Football: Pitt and Buffalo use similar systems

By Lauren Kirschman

The Pitt football team knows Buffalo’s offense well, even though the Panthers haven’t faced… The Pitt football team knows Buffalo’s offense well, even though the Panthers haven’t faced it yet.

It’s the same offense that Cincinnati used to make a 31-10 Pitt lead disappear in the 2009 Big East Championship at Heinz Field, earning the Bearcats a 45-44 victory and a trip to a BCS Bowl.

Tomorrow, the Panthers face the man who orchestrated Cincinnati’s offensive attack: Buffalo head coach Jeff Quinn, the former offensive coordinator and offensive line coach under Cincinnati head coach Brian Kelly.

Both Pitt and Buffalo recently experienced offensive overhauls — Pitt with new head coach Todd Graham this season and Buffalo with Quinn last season — and both will bring no-huddle attacks to Heinz Field at 6 p.m. tomorrow.

“[The Bulls] have a similar philosophical approach we have here at Pitt,” Graham said in a press conference on Monday. “They didn’t get it going as well as they wanted to last year, but they did have some big players in their offense.”

The Bulls ended last season with a 2-10 record, finishing last in the country in points per game with 14.2. Graham said that even though Buffalo struggled last year, the Bulls are “very capable.”

New quarterback Chazz Anderson, a senior transfer from Cincinnati who is familiar with the system — but didn’t play in the 2009 game against Pitt — will lead Buffalo’s offensive charge.

“Being able to have Chazz and his maturity and experience and his ability to learn and understand the game and what we want from that position is a good feeling going into game one,” Quinn said in a news release on Buffalo’s website.

During his three years at Cincinnati, Anderson served as a backup to starters Tony Pike and Zach Collaros. He completed 74 of 126 for 729 yards and three touchdowns during his career as a Bearcat.

Anderson’s main targets at Buffalo are wide receivers Marcus Rivers, Alex Neutz and Terrell Jackson.

“I think they have three wide receivers that are special,” Graham said. “They can hurt you and can go out and make things happen.”

At 6-foot-5, Rivers, a senior, is the tallest of the receivers. Last year, he led the Bulls with 50 catches for 690 yards and five touchdowns.

Neutz caught 26 passes for 414 yards and four touchdowns last year. The team named the 6-foot-4r redshirt sophomore its Offensive MVP and the top wide receiver on the team.

Jackson hauled in 43 passes for 397 yards and three touchdowns last season. The senior was also an All-Mid-American Conference first team punt returner. He finished with 1,057 all-purpose yards.

The wide-open offensive attack will immediately challenge Pitt cornerbacks sophomore K’Waun Williams, senior Antwuan Reed and redshirt senior Buddy Jackson.

But the experienced Panthers have an advantage against Buffalo’s young offensive line, which will start three new players — two freshmen and one redshirt freshman — up front.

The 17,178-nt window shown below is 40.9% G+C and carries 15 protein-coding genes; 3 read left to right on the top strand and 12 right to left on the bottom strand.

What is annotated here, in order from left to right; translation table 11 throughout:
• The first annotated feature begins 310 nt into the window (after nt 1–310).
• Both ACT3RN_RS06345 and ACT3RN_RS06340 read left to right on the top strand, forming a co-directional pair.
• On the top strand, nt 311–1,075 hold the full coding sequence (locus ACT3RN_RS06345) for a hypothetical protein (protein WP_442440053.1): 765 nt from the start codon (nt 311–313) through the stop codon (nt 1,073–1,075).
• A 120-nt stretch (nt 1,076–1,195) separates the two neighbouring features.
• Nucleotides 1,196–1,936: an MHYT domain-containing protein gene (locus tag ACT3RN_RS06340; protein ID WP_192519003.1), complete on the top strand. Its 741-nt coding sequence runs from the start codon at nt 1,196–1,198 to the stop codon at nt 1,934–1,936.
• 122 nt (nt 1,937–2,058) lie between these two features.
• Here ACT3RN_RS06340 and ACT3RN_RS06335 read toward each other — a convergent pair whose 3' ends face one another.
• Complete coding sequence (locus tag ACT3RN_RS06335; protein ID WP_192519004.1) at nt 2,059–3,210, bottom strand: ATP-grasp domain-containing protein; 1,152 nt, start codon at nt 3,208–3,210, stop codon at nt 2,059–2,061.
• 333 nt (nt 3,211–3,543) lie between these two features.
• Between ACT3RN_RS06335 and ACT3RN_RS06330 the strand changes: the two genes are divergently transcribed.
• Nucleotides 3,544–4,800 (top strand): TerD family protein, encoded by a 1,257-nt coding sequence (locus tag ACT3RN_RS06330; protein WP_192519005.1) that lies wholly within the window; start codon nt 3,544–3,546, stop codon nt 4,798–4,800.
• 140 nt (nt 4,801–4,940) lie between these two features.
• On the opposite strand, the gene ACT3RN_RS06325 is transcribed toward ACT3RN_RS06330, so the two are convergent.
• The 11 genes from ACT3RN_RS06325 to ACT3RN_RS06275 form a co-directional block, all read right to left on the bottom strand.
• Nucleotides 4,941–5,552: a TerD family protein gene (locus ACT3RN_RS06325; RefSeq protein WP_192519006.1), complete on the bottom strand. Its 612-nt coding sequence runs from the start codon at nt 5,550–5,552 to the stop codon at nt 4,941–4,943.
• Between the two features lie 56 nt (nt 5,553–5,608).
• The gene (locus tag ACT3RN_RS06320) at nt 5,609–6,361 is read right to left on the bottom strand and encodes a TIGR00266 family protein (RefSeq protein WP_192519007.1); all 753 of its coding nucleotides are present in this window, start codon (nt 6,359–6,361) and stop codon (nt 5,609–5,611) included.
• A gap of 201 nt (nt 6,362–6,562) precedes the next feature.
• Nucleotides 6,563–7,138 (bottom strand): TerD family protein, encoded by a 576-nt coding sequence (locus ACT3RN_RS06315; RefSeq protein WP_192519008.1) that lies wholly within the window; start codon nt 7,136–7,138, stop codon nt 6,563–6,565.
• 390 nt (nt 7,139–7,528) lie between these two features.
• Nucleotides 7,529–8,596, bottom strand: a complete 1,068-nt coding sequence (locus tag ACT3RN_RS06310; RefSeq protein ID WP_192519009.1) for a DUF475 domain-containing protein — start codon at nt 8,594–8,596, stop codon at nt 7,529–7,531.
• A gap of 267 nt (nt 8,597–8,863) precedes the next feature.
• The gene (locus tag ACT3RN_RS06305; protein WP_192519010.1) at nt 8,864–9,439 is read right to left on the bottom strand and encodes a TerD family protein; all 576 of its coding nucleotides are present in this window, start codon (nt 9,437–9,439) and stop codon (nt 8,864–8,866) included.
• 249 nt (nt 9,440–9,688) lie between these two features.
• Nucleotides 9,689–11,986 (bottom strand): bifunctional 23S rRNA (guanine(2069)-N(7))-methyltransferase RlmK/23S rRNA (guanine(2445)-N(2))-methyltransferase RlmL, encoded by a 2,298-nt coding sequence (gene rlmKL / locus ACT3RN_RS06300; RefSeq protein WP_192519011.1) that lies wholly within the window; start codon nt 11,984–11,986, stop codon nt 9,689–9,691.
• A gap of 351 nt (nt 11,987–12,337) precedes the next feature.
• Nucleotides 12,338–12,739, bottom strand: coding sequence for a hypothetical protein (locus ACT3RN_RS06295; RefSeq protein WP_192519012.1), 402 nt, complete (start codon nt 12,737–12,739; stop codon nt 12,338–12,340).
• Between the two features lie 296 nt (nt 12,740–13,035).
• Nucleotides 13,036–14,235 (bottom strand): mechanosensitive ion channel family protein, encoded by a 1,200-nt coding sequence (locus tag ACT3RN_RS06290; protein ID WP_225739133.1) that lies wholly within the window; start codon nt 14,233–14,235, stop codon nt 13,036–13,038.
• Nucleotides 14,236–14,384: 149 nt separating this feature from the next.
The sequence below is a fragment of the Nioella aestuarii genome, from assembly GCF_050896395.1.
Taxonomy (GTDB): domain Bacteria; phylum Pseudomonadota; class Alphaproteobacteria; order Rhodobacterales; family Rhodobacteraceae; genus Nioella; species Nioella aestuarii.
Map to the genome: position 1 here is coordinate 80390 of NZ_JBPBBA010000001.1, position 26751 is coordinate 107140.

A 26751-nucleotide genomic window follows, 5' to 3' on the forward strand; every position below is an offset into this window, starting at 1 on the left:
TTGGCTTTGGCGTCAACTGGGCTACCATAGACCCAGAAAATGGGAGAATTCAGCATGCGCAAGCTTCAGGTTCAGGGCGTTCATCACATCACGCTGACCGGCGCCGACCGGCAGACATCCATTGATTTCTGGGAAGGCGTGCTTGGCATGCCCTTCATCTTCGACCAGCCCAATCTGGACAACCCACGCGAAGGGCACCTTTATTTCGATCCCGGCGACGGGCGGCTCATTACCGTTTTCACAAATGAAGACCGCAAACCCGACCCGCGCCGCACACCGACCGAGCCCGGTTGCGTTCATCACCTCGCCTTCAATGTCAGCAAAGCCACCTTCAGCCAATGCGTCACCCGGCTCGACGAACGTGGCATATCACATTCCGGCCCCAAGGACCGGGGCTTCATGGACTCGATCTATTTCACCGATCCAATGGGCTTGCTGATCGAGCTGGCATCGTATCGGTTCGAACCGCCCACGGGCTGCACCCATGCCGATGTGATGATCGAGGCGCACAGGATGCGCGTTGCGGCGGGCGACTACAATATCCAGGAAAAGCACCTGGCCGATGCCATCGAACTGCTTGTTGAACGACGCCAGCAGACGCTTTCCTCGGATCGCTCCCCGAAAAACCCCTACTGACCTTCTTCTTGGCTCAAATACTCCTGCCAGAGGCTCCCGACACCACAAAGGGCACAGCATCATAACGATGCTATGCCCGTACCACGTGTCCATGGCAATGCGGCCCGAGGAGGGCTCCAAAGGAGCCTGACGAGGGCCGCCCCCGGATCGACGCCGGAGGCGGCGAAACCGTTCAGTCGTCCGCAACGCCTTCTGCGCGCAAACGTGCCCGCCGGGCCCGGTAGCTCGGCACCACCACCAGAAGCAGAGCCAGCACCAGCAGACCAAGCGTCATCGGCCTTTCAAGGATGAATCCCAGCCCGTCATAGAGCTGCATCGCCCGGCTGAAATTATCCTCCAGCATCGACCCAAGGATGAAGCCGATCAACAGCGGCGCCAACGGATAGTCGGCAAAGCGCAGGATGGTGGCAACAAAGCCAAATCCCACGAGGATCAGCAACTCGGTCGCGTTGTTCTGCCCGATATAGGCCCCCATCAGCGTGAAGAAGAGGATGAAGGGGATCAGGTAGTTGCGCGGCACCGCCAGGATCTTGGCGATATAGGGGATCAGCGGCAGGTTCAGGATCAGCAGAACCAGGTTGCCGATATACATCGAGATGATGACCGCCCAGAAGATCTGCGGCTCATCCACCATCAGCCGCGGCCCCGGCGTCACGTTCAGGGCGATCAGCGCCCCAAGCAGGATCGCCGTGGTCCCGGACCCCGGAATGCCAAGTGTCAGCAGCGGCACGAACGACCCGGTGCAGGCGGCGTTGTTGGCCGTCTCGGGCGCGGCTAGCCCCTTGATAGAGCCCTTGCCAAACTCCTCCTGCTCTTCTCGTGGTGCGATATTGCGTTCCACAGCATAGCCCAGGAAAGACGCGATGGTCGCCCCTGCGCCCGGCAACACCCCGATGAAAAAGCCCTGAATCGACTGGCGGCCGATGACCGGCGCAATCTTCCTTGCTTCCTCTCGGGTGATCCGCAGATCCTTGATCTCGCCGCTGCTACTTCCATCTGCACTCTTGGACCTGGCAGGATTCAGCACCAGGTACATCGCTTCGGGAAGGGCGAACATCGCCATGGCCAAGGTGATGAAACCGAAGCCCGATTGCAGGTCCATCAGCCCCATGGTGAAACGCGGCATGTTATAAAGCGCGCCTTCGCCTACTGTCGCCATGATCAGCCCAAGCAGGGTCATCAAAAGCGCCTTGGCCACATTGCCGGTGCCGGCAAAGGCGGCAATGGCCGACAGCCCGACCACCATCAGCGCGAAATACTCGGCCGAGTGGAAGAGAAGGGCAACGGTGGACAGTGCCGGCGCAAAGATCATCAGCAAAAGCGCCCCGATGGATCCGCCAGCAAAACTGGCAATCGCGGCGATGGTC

In contrast, Pitt’s defensive line is stacked with seniors Chas Alecxih, Justin Hargrove, Myles Caragein and Brandon Lindsey.

“Obviously if they’re playing as freshmen, then they must be pretty talented,” Graham said. “But I like our guys up against just about anyone. We have a really good defensive line.”

Although Caragein said at a news conference on Monday that freshmen will struggle during their first season of college football and the Panthers will take that into consideration, he added that Pitt wouldn’t just focus on its attack on the young players..

“At the end of the day, we’re looking at what’s best for our defense in general. We’re not going to exploit just one spot,” he said. “We’re going to keep giving them different looks, changing it up.”

The Panthers are hoping to find greater success in their first season under Graham’s self-described “high-octane” system than Buffalo did last year.

“Obviously Coach Graham has been selling the high-octane, and everyone wants to see it,” redshirt junior wide receiver Mike Shanahan said in a news conference on Monday. “And the players kind of have a feeling that we want to see what we’re going to do in a game setting.”

Redshirt junior quarterback Tino Sunseri and junior running back Ray Graham, who rushed for 922 yards and eight touchdowns last season, return for Pitt offensively.

The Panthers also have a triple threat of their own in wide receivers Shanahan, redshirt sophomore Devin Street and redshirt junior Cameron Saddler.

“Early in the season, I am always a firm believer that the team who makes the least mistakes is going to win,” Graham said. “You can’t beat yourself. We’re going to be high-octane about everything we’re doing — from how we take the field, to how we call the plays, to how we execute those plays.”

Buffalo’s defense returns just three starters from a team that allowed 27.1 points per game last season, whereas the Panthers return four players with game experience on the offensive line.

However, Pitt will start a new center — junior Ryan Turnley.

Graham said fans can expect the Panthers to play with “a lot of passion” and a “hard-edge mentality.”

“I want people to hear, feel and see Pitt football,” he said. “I want it to be old-fashioned football and played very physical. We’re excited, and I am honored to be heading toward this game. I woke up about 4:15 this morning, ready to go.”